Date of Award

January 2020

Document Type


Degree Name

Medical Doctor (MD)



First Advisor

James B. Yu

Second Advisor

Shari Damast


In the current national debate regarding Medicaid expansion, understanding how insurance is associated with racial and socioeconomic disparities in cancer outcomes has broad policy implications. Using the Surveillance, Epidemiology, and End Results Program, we sought to evaluate sociodemographic disparities in insurance coverage among non-elderly adults after Affordable Care Act (ACA) implementation. We first examined the association between insurance (Medicaid vs. private) and receipt of therapy and cancer-specific outcomes among men diagnosed with prostate cancer from 2007-2014. To better understand various state approaches to Medicaid expansion, we further analyzed associations between ACA implementation and uninsured rates among patients diagnosed with a common cancer (prostate, breast, or thoracic) from 2010-2014, stratified by race (black, white) and income (stratified at 138% federal poverty line [FPL]).

Significant interactions between race and insurance status indicate insurance had more-than-additive association with race. Among privately insured men with prostate cancer, disparities in prostate cancer-specific mortality (adjusted odds ratio (AOR) 1.2, 95% confidence interval (CI) 1.03-1.40; P=0.019) and presentation with metastatic disease (AOR 1.13, 95% CI 1.06-1.21; P<0.001) were observed. No disparities were observed among Medicaid patients with prostate cancer in regard to prostate cancer-specific mortality (AOR 0.79, 95% CI 0.52-1.20; P=0.272) and metastatic disease (AOR 0.91, 95% CI 0.80-1.03; P=0.139). Yet, men diagnosed with prostate cancer with Medicaid insurance were more likely to present with metastatic disease (AOR 4.27, 95% CI 4.01-4.55), less likely to receive definitive treatment (AOR 0.67, 95% CI 0.62-0.71) and had increased prostate cancer-specific mortality (PCSM; adjusted hazard ratio (AHR) 1.83, 95% CI 1.50-2.24), regardless of race.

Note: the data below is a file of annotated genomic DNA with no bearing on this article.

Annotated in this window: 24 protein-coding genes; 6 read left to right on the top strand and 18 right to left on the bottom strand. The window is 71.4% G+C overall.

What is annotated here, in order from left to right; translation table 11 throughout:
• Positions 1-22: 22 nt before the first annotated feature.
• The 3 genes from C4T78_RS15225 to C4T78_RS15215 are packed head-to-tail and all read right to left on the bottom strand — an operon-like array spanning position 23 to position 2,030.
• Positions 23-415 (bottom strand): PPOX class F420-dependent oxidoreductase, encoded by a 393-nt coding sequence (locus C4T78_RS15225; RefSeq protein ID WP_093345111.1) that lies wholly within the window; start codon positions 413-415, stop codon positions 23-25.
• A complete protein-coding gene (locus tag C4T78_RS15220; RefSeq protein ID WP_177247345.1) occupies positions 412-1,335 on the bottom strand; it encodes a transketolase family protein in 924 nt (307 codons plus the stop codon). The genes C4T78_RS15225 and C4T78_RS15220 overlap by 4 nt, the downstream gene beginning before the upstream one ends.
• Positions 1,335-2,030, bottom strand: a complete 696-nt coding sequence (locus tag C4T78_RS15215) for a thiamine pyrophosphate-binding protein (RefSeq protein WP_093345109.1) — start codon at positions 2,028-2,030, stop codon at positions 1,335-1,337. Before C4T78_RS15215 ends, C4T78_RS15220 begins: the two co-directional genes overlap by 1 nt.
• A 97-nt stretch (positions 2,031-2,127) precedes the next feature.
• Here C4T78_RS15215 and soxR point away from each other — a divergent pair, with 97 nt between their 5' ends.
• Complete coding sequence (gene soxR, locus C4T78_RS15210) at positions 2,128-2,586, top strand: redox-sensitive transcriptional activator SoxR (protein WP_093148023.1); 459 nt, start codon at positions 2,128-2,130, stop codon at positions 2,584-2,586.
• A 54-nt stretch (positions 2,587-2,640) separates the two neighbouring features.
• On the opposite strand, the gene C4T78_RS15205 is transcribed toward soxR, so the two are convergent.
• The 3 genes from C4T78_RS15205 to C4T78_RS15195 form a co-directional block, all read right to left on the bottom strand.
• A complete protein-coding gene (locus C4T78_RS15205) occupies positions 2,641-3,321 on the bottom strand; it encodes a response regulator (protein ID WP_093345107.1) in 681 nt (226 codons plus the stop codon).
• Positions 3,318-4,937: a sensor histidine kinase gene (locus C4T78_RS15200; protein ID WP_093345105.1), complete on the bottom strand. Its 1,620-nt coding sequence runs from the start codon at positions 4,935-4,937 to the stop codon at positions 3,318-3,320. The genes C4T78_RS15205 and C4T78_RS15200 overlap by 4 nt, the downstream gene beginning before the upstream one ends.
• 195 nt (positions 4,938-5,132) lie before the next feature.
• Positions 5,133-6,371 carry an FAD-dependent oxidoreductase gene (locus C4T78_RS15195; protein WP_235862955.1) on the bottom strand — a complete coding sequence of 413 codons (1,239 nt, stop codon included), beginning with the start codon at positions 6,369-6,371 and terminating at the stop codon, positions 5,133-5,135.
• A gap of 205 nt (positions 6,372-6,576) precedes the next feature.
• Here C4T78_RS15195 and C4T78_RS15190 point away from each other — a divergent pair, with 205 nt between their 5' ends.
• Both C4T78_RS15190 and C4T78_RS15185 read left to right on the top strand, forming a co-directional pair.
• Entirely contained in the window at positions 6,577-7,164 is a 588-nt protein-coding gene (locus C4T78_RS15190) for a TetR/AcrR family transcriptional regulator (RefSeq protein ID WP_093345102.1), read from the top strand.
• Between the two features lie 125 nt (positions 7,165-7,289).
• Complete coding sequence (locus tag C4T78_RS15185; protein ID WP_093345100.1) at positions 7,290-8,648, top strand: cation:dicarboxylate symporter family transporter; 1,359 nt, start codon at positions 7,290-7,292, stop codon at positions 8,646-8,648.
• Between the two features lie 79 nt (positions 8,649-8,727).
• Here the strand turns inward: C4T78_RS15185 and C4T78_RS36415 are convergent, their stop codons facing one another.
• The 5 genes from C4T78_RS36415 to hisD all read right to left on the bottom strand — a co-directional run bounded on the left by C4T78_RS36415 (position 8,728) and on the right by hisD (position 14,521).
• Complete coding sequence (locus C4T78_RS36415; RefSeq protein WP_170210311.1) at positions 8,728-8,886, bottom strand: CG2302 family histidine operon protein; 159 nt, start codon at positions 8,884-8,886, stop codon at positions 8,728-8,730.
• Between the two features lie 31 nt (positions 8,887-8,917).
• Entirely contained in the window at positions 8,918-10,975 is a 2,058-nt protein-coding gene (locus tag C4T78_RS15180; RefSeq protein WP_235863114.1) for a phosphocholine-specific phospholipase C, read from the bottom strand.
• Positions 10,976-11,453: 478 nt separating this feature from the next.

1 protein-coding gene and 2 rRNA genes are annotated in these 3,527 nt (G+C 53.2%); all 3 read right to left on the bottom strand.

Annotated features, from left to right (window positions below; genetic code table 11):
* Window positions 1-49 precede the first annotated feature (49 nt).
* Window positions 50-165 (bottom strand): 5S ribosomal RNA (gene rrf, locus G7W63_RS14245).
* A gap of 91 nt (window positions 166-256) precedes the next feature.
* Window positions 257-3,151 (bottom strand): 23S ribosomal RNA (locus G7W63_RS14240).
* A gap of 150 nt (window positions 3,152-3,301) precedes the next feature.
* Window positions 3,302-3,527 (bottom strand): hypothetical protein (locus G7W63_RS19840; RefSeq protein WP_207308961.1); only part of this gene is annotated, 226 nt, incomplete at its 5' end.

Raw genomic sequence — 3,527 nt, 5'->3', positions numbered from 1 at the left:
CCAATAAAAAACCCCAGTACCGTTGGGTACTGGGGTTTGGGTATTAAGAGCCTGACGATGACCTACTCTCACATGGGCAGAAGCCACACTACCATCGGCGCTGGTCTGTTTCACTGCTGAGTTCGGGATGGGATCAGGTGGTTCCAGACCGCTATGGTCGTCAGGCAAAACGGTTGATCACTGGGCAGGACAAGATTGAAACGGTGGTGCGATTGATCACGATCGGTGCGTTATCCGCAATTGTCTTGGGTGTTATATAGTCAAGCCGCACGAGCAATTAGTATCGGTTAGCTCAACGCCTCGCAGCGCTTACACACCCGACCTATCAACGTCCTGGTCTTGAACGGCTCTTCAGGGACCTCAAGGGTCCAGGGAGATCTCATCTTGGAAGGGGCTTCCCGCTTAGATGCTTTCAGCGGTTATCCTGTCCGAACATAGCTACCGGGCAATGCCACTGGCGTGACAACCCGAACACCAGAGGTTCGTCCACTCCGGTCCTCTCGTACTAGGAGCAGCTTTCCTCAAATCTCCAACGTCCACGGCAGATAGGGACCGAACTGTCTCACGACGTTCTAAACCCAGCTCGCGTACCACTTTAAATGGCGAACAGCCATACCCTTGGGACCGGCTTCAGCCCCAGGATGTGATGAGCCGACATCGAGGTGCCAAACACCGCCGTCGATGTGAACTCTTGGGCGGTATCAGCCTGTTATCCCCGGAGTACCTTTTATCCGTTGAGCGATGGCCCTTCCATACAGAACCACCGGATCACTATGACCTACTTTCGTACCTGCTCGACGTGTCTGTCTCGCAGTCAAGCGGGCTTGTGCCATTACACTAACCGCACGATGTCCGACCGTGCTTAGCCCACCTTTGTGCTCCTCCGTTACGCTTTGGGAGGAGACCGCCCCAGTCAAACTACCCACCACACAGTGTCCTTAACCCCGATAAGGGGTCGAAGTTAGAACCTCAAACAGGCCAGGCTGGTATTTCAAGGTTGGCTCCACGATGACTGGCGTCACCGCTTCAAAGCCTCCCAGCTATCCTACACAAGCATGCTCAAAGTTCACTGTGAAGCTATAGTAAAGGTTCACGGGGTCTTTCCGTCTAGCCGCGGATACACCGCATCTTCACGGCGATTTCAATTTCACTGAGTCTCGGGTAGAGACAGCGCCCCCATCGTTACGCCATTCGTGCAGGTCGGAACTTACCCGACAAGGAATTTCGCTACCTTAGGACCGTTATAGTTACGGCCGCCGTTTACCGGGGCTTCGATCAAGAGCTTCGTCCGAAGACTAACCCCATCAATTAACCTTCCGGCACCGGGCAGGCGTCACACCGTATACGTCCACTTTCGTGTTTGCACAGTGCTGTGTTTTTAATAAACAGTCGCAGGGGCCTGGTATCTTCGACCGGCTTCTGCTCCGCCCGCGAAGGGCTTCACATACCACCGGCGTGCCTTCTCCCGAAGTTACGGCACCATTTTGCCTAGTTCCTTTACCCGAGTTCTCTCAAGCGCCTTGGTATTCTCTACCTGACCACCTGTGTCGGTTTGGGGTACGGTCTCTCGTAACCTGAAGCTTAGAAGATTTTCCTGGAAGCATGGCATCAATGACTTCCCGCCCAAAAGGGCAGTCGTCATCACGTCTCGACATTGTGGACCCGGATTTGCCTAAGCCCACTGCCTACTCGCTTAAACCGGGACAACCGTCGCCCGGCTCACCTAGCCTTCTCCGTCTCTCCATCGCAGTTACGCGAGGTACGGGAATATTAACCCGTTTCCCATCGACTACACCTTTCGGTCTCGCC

Among all patients diagnosed with a common cancer, uninsured rates declined after ACA implementation, with the greatest rate reductions associated with traditional Medicaid expansion (Pinteraction<0.001). Racial disparities in insurance coverage were eliminated with traditional Medicaid expansion where the uninsured rate went from 10.0% to 0.95% among black patients (AORpre-aca1.52 to AORpost-aca0.47) but persisted with other state approaches (AORpre-aca 1.15 to AORpost-aca1.12) [Pinteraction=0.002]. Furthermore, socioeconomic coverage gaps were eliminated with traditional Medicaid expansion, where the uninsured rate went from 8.4% to 1.4% among low-income (<138% FPL) patients, but not with other state approaches [Pinteraction<0.001].

Racial disparities in prostate cancer outcomes are observed in heterogeneous privately insured cohorts, while reduced in Medicaid. We also note that traditional Medicaid expansion was associated with the elimination of racial and socioeconomic insurance coverage gaps. Still, Medicaid outcomes need to be improved overall. Whether the equality in outcomes for Medicaid is due to white and African-American patients doing “equally poorly” or “equally well” is unclear. These results highlight the potential benefits and challenges of the ACA and its provisions and could instruct ongoing policy.


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